How the French law fails to protect users from hate speech and misinformation on TikTok

The French election is around the corner and it’s playing out on TikTok. How much are France’s legislative efforts to combat disinformation and hate speech working?

As a young, soon-to-be high school graduate, Mattéo Ishak-Boushaki, 17, never spends less than an hour per day on TikTok. 

While Mattéo is among TikTok’s key demographic—of the 14.9 million active users in France, 37% are around his age—he is not just on TikTok as a spectator looking to be entertained. Rather, he is a content creator with a very specific passion: spreading information about the French Election.

“I saw a lot of confusion among other young people about the election, from accounts that presented themselves as factual accounts but had some really misleading information,” he explained. “I present the programs of the candidates and decipher the goals of different political parties.”

As he scrolls TikTok, Mattéo encounters, in equal measure, videos breaking down the broad aims of each candidate and those that disparage female candidates for their physical appearances or calling for the deportation of Muslims in France. 

For Mattéo, TikTok is a place where he can educate fellow youth, encouraging them to vote. “I know there are those banners on TikTok videos giving resources on how to vote, but I don’t know how many young people are looking at those,” he said.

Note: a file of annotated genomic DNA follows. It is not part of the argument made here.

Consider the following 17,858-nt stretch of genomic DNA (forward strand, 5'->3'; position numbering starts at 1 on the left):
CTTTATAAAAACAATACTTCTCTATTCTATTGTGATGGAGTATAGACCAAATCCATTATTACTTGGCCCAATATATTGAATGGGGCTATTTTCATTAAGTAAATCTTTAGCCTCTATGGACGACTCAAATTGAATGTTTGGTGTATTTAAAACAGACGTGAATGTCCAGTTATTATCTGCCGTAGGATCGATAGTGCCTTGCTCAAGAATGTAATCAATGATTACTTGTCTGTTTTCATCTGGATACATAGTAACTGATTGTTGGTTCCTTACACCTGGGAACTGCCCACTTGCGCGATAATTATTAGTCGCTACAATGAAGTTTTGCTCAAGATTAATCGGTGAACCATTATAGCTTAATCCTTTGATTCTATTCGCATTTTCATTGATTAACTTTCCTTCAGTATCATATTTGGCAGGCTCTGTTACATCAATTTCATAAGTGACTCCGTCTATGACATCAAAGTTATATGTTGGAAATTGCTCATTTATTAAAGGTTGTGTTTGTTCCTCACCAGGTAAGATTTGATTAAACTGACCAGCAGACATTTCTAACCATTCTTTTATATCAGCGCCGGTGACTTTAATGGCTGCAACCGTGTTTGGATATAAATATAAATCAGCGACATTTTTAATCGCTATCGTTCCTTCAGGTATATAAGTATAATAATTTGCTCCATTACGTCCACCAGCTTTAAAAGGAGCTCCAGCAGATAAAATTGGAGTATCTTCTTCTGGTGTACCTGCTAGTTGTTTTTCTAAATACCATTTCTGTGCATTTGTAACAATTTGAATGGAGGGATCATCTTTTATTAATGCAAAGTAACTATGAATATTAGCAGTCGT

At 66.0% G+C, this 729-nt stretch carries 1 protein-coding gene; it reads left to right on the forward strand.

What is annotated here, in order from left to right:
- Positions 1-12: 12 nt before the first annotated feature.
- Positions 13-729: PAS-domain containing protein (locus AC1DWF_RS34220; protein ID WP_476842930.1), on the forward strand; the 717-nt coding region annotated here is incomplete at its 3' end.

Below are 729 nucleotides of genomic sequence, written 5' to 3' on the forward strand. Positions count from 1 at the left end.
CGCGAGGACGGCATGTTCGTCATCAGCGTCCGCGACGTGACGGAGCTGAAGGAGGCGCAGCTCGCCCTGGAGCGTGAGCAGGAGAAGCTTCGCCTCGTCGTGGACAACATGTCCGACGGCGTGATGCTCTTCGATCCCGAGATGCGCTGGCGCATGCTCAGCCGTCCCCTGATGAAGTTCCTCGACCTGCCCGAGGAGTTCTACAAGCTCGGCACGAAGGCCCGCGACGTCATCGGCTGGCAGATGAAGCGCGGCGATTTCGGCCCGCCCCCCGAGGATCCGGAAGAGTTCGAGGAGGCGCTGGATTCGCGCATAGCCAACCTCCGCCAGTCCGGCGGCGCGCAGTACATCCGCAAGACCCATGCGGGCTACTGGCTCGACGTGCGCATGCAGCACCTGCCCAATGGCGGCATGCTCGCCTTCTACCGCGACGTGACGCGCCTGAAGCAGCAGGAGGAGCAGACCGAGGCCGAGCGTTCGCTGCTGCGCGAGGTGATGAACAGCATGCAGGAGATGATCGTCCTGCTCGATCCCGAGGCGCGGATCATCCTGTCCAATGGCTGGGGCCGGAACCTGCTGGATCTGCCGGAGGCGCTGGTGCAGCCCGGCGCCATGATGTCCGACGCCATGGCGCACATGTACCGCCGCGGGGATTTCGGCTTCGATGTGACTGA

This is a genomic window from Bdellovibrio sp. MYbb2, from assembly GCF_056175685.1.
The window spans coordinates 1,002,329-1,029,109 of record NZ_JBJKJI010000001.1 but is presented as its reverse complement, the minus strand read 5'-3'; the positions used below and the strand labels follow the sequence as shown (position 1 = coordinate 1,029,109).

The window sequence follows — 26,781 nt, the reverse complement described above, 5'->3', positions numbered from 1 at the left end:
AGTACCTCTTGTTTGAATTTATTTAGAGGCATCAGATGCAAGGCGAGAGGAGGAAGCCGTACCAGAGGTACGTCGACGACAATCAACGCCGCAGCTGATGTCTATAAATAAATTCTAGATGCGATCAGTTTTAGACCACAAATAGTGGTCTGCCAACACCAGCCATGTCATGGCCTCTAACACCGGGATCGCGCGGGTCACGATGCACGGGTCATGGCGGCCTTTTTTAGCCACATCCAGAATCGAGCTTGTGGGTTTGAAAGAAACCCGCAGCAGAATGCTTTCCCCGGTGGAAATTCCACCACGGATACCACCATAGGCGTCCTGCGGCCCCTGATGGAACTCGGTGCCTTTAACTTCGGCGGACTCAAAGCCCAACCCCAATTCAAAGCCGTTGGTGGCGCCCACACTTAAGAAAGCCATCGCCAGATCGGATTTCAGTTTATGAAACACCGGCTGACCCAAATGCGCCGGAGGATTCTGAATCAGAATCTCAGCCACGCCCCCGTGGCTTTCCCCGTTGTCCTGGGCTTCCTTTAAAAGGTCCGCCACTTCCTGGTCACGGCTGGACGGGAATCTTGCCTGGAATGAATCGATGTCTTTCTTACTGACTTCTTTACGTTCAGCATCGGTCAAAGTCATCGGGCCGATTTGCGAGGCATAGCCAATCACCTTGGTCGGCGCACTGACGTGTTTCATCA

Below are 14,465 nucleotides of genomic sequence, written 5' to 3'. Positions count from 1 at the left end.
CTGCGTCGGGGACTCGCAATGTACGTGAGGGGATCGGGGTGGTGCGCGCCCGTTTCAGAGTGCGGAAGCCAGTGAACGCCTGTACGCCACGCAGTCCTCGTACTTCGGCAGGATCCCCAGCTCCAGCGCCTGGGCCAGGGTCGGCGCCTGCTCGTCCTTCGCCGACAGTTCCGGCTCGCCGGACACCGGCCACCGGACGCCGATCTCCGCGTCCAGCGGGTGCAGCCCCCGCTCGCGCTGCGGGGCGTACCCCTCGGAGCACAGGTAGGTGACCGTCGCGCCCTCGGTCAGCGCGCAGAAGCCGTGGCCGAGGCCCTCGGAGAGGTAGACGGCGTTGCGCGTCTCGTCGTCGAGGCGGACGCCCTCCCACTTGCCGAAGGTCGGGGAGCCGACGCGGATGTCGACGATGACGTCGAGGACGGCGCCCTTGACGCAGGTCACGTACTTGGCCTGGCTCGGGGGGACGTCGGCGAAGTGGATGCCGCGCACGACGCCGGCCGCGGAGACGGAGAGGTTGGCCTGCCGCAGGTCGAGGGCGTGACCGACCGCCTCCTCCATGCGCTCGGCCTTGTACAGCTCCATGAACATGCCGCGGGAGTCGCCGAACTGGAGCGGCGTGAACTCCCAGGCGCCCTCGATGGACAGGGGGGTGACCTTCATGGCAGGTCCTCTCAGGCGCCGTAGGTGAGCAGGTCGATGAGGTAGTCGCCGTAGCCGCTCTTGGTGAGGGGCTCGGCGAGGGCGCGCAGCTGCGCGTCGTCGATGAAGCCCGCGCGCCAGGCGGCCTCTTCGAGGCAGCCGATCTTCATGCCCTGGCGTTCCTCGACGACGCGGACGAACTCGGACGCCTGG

Mattéo has been talking politics on TikTok since he created his account two years ago. But it was early this year, when more people started talking about the election, that the algorithm began pushing his content; his follower count doubled, then tripled.

“I received a lot of encouraging messages and people telling me that they didn’t know anything or not much about politics and that now, thanks to my videos, they feel more informed.”

With the French elections approaching, creators like Mattéo have moved from a niche space into mainstream algorithms, alongside those looking for comedy, commentary, or information. The most popular hashtag used in videos concerning the election, #presidentielles2022, has 32 million views as of 20 March, nearly double its views a month earlier.  

The emergence of TikTok as an arena for disseminating political information has also brought new actors to the platform, including politicians and presidential hopefuls themselves, but it has also allowed actors who propagate hate speech and “fake news,” a term that first entered the political sphere in 2016, referring to the deliberate spread of false information.

Some actors create accounts impersonating candidates, which violates TikTok’s community guidelines, and post information intended to mislead and misinform young demographics. In some instances, accounts on TikTok post hate speech against minority genders, ethnicities, and racial groups. While the content is removed by TikTok, previous reports from social media watchdogs have found that it often reaches hundreds of thousands before being removed. TikTok did not respond to requests for comment.